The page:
Children's Hospital is part of the UPMC family.
Ultrasound is the use of high-frequency sound waves to produce images. In many cases, this allows doctors to examine inside the body without surgery. If a Doppler ultrasound is done, the doctor is able to see blood flow in major blood vessels.
An abdominal ultrasound can examine the following:
An abdominal ultrasound produces real-time images of soft tissue and can capture movement of internal organs. Therefore, it is used to visualize and diagnose problems inside the abdominal cavity. If your child is being evaluated for a transplant, he or she may have an abdominal ultrasound.
A diagnostic ultrasound is most often performed for the following reasons:
Your child's doctor will likely perform a physical exam. Sometimes, blood tests and other tests may be needed.
When making the appointment, ask about dietary instructions. You may be asked to have your child fast for eight to twelve hours before the test to decrease the amount of gas in his or her intestine. For some types of pediatric ultrasound, a full bladder helps visualization. In these cases, your child will be asked to drink six or more glasses of water, and not to urinate before the scan.
Your child should wear comfortable, loose-fitting clothing.
Your child will lie on a flat table in a darkened room. Younger children may want a parent beside them. The darkness of the room helps the technician see images on the screen.
A technician will apply gel to your child's chest. The gel helps transmit sound waves between the skin and the transducer, because these waves cannot travel through air. The technician then presses a small, hand-held device called a transducer (a tool that converts energy from one form to another) against the skin where the gel has been applied.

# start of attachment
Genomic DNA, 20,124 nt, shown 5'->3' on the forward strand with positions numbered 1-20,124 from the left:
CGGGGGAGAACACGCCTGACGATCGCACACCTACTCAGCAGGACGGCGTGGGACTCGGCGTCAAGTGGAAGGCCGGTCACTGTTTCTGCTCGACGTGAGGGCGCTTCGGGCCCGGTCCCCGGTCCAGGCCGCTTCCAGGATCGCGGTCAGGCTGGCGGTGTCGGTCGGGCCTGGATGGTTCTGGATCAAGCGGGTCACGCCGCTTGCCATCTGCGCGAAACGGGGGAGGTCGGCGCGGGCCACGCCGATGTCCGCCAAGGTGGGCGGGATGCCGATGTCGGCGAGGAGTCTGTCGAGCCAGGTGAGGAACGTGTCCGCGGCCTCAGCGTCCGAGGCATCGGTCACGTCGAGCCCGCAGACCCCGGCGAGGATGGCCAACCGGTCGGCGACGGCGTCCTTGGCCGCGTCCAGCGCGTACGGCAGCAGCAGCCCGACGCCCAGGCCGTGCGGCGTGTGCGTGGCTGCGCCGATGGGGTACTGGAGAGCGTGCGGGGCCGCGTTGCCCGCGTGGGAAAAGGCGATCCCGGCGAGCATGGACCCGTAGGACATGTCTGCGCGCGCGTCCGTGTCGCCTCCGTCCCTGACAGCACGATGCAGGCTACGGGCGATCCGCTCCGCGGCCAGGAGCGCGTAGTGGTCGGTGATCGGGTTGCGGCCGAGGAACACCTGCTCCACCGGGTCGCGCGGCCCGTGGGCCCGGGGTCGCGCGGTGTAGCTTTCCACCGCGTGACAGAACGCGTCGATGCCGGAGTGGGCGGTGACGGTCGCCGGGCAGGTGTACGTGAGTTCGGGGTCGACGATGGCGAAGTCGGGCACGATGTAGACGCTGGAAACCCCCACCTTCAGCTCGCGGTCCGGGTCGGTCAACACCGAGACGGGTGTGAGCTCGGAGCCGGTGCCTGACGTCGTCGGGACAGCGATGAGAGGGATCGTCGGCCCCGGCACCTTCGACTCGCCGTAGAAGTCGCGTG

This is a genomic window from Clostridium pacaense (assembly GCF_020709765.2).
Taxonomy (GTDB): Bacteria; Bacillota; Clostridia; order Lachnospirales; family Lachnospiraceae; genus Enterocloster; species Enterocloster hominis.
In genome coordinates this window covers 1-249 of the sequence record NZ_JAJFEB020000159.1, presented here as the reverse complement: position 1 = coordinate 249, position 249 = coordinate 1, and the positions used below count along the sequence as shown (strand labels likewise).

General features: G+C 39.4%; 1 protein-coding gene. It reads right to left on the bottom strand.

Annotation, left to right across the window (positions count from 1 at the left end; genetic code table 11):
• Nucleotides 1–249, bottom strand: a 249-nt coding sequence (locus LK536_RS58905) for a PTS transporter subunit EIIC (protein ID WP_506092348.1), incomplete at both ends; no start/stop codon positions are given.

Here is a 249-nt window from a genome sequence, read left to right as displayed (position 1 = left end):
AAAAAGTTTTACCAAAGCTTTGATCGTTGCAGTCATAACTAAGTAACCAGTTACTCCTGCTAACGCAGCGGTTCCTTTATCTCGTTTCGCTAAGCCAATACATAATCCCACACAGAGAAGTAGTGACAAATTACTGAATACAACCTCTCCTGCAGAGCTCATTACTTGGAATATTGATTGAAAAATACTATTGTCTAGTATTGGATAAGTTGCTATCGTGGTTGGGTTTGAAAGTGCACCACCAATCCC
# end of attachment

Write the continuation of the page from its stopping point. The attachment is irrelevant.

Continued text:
The transducer sends high-frequency sound waves toward the internal organs, which reflect the sound waves back to the skin. The transducer receives these sound waves and converts them into electrical impulses that become a visible image on the machine.
The technician watches the images as they appear on the machine's screen. The technician can capture a still image or videotape moving images for review at a later time. To obtain clearer and more complete images, the technician may move the transducer to different places on the abdomen. Your child may be asked to change positions or hold his or her breath during the exam.
An abdominal ultrasound is not invasive or painful. No anesthesia is given during this test. Your child may report that the gel feels cold when it is first applied. Holding the transducer tightly against the skin produces a slight sensation of pressure. The pressure can feel uncomfortable when, for instance, it is on a full bladder. The entire procedure takes about thirty minutes.
When the abdomen ultrasound is finished, you may remove the gel from your child's chest and resume normal activities. Unless your child is an inpatient at the hospital for another reason, there is no hospital stay involved. No complications have been reported as a result of this procedure.
A radiologist analyzes and interprets the images created by the ultrasound. He or she then gives a report to your child's doctor. The doctor will make recommendations for treatment based on this report. You should have your child's results between one and several days after the test.
Get the Pediatric Ultrasound Patient Procedure.
Learn about other Intestine Transplant Tests.
Children's Hospital's main campus is located in the Lawrenceville neighborhood. Our main hospital address is:
Children’s Hospital of Pittsburgh of UPMC
One Children’s Hospital Way
4401 Penn Ave.
Pittsburgh, PA 15224
In addition to the main hospital, Children's has many convenient locations in other neighborhoods throughout the greater Pittsburgh region.
With myCHP, you can request appointments, review test results, and more.
For questions about a hospital bill call:
To pay your bill online, please visit UPMC's online bill payment system.
Interested in giving to Children's Hospital? Visit Children's Hospital of Pittsburgh Foundation's website to: